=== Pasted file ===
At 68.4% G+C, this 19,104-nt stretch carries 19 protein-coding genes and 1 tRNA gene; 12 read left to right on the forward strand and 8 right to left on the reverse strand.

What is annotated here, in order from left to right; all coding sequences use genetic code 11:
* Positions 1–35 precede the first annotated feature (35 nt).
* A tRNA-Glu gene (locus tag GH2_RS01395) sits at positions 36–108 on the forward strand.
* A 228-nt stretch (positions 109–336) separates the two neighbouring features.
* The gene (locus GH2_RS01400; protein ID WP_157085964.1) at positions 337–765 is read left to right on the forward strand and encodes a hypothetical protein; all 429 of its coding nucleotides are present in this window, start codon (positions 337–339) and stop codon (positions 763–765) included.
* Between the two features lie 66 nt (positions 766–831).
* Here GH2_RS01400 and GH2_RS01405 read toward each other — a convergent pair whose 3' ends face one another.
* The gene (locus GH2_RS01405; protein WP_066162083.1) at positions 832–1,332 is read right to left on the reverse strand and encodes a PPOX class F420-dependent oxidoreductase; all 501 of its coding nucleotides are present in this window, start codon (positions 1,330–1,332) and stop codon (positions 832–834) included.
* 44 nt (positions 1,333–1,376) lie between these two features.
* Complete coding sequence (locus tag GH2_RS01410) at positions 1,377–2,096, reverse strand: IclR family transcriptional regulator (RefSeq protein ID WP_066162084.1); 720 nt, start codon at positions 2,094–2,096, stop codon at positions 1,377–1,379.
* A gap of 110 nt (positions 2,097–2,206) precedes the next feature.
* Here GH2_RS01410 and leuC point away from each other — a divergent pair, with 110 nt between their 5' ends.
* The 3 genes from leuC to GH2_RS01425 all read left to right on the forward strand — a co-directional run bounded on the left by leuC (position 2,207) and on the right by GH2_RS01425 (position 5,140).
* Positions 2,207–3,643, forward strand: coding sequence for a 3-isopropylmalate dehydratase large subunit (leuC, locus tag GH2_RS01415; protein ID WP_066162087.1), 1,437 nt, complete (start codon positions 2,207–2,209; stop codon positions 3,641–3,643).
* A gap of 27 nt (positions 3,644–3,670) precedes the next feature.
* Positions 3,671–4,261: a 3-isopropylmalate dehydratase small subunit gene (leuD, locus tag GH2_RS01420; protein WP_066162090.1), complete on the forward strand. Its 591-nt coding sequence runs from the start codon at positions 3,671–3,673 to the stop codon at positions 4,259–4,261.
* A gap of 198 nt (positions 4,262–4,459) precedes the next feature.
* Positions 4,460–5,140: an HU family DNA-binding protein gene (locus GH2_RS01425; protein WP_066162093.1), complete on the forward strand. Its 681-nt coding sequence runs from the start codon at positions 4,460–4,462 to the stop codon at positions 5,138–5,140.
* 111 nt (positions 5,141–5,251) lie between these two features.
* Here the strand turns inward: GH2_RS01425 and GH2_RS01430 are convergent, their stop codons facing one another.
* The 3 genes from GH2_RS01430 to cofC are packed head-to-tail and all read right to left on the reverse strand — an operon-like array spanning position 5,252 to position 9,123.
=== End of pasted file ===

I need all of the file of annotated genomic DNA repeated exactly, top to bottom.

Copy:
At 68.4% G+C, this 19,104-nt stretch carries 19 protein-coding genes and 1 tRNA gene; 12 read left to right on the forward strand and 8 right to left on the reverse strand.

What is annotated here, in order from left to right; all coding sequences use genetic code 11:
* Positions 1–35 precede the first annotated feature (35 nt).
* A tRNA-Glu gene (locus tag GH2_RS01395) sits at positions 36–108 on the forward strand.
* A 228-nt stretch (positions 109–336) separates the two neighbouring features.
* The gene (locus GH2_RS01400; protein ID WP_157085964.1) at positions 337–765 is read left to right on the forward strand and encodes a hypothetical protein; all 429 of its coding nucleotides are present in this window, start codon (positions 337–339) and stop codon (positions 763–765) included.
* Between the two features lie 66 nt (positions 766–831).
* Here GH2_RS01400 and GH2_RS01405 read toward each other — a convergent pair whose 3' ends face one another.
* The gene (locus GH2_RS01405; protein WP_066162083.1) at positions 832–1,332 is read right to left on the reverse strand and encodes a PPOX class F420-dependent oxidoreductase; all 501 of its coding nucleotides are present in this window, start codon (positions 1,330–1,332) and stop codon (positions 832–834) included.
* 44 nt (positions 1,333–1,376) lie between these two features.
* Complete coding sequence (locus tag GH2_RS01410) at positions 1,377–2,096, reverse strand: IclR family transcriptional regulator (RefSeq protein ID WP_066162084.1); 720 nt, start codon at positions 2,094–2,096, stop codon at positions 1,377–1,379.
* A gap of 110 nt (positions 2,097–2,206) precedes the next feature.
* Here GH2_RS01410 and leuC point away from each other — a divergent pair, with 110 nt between their 5' ends.
* The 3 genes from leuC to GH2_RS01425 all read left to right on the forward strand — a co-directional run bounded on the left by leuC (position 2,207) and on the right by GH2_RS01425 (position 5,140).
* Positions 2,207–3,643, forward strand: coding sequence for a 3-isopropylmalate dehydratase large subunit (leuC, locus tag GH2_RS01415; protein ID WP_066162087.1), 1,437 nt, complete (start codon positions 2,207–2,209; stop codon positions 3,641–3,643).
* A gap of 27 nt (positions 3,644–3,670) precedes the next feature.
* Positions 3,671–4,261: a 3-isopropylmalate dehydratase small subunit gene (leuD, locus tag GH2_RS01420; protein WP_066162090.1), complete on the forward strand. Its 591-nt coding sequence runs from the start codon at positions 3,671–3,673 to the stop codon at positions 4,259–4,261.
* A gap of 198 nt (positions 4,262–4,459) precedes the next feature.
* Positions 4,460–5,140: an HU family DNA-binding protein gene (locus GH2_RS01425; protein WP_066162093.1), complete on the forward strand. Its 681-nt coding sequence runs from the start codon at positions 4,460–4,462 to the stop codon at positions 5,138–5,140.
* 111 nt (positions 5,141–5,251) lie between these two features.
* Here the strand turns inward: GH2_RS01425 and GH2_RS01430 are convergent, their stop codons facing one another.
* The 3 genes from GH2_RS01430 to cofC are packed head-to-tail and all read right to left on the reverse strand — an operon-like array spanning position 5,252 to position 9,123.